Xioami's New AR Glasses Highlight the Design Challenges Apple Faces

It’s not easy to make tech small and lightweight

  • Xiaomi showed off its AR glasses concept at Barcelona’s MWC.
  • They’re cool but still too big and bulky for the mainstream.
  • Apple’s miniaturization skills are going to be pushed to the limit.
Xiaomi Wireless AR Glasses Discovery Edition.


Chinese phone maker Xiaomi has shown its take on AR glasses, and it doesn’t look good.

One of the hottest rumor topics right now is Apple’s VR/AR headset, which is expected to show up at Apple’s WWDC conference this summer. Apple’s end-game is almost certainly a pair of regular-looking glasses that packs in both visual and audio augmented reality. But as Xiaomi’s effort shows, that end game might be a lot further away than we think.

“To become more mainstream, AR glasses will need to be comfortable to wear for extended periods, which means they need to be lightweight and well-balanced. In addition to weight, other factors such as durability, battery life, and ease of use are also critical,” Software engineer and 3D games graphics specialist Dmitrii Ivashchenko told Lifewire via email. 

Xiaomi AR Glasses Specs

Xiaomi’s Wireless AR Glass Discovery Edition is impressive and actually looks pretty cool, in a kind of dorky sci-fi ski-trip kind of way. They pack powerful snapdragon processors and twin microOLED displays with a 1,200 nits brightness, which is more than double that of many laptops. 

The company has also worked hard to reduce the weight of these concept glasses, using exotic materials to lighten the load: carbon fiber and magnesium-titanium alloy. 

And the demo video is actually pretty exciting. It’s a bit too Matrix for the mainstream, but it shows off some of the possibilities of augmented reality. The ability to look at a lamp, and use a gesture to switch it on or off, is pretty cool. Then again, I can already do that with the light switches on my walls. 

But what the video does not address, but the advanced, ultra-lightweight materials make obvious, is that it's still impossible to make the kind of AR glasses that people will actually buy. 

"One of the biggest challenges is the need for compact and powerful components, such as high-resolution displays and advanced sensors, which can be difficult to fit into a small form factor. Additionally, the software required to run AR glasses must be capable of handling complex spatial mapping and real-time data processing," says Ivashchenko.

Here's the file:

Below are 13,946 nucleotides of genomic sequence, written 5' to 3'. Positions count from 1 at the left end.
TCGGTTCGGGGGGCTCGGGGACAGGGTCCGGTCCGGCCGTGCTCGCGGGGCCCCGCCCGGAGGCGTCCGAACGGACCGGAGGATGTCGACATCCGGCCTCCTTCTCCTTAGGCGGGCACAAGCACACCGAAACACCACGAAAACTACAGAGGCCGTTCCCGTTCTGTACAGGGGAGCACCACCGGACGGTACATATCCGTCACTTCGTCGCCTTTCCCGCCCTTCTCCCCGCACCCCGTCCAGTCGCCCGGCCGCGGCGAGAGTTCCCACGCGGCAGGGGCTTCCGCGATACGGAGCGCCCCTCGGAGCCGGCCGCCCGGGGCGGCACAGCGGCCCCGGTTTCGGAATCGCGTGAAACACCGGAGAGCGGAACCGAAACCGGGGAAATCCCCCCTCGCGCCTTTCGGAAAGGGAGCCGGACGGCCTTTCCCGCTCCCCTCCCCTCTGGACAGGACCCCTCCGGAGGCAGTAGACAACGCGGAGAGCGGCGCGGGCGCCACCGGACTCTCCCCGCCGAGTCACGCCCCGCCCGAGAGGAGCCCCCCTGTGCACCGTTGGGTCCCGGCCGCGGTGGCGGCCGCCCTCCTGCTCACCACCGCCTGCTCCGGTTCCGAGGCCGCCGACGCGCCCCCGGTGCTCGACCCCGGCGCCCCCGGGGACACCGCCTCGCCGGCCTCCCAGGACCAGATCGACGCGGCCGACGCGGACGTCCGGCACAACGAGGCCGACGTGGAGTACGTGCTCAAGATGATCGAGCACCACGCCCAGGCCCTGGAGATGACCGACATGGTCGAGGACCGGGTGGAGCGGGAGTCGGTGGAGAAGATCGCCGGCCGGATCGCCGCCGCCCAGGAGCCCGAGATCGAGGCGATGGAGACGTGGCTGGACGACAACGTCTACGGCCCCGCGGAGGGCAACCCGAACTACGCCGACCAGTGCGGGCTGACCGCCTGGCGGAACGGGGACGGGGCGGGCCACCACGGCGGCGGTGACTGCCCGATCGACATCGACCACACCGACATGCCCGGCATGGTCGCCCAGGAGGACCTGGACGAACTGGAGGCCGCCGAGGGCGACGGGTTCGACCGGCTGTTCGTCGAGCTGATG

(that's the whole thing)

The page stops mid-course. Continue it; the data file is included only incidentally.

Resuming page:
"Another challenge is the need for a robust and reliable wireless connection to the internet and other devices, which can be difficult to achieve in real-world environments."

The Complexity of AR Glasses

Apple has already shrunk its computers to wearable sizes. The Apple Watch and the AirPods are powerful enough to do an impressive job, small and light enough to wear without fatigue, and with enough battery life to get by. 

Someone sitting in a living space, wearing Xiaomi AR glasses.


But glasses are a whole other level of problem. They need dual displays which are bright and hi-resolution enough to blend in with the daylight behind them. The hand-gesture interface needs to be as good as a mouse or touch-screen to be acceptable, and therefore requires highly-accurate sensors and computing power to separate your hands from the background and understand their movements. 

And that’s just the start.

"I don’t think the problem with AR in glasses can be boiled down to a single problem, but rather it’s a mix of several issues that must be fixed before AR glasses can become mainstream,” tech enthusiast and video game researcher Jan Sørup told Lifewire via email. "Besides the obvious ethical problems, you also have issues such as field-of-view blocking from the on-screen graphics (a safety issue). Technical challenges include processing power, visual artifacts (fx chromatic aberrations), distortion from the glass curvature, battery power, portability, as well as color, contrast, and brightness issues.”

You can get away with weight and bulk with a VR gaming headset, the same way people will wear specialized gear to play sports. But for everyday use, glasses need to be comfortable. I wear glasses, and I’m quite used to the weight on my nose and ears. But even a slight added weight, like clip-on sunglasses, makes the whole setup too annoying to put up with for extended periods. And that’s just a couple of thin plastic lenses and a clip. 

Still, if there’s one thing Apple is good at, it’s surprising us with extremely impressive tech and making very complex devices seem not only simple, but obvious and necessary. Maybe it will do that one day with glasses, but as Xiaomi’s effort shows, it’s not going to be easy.

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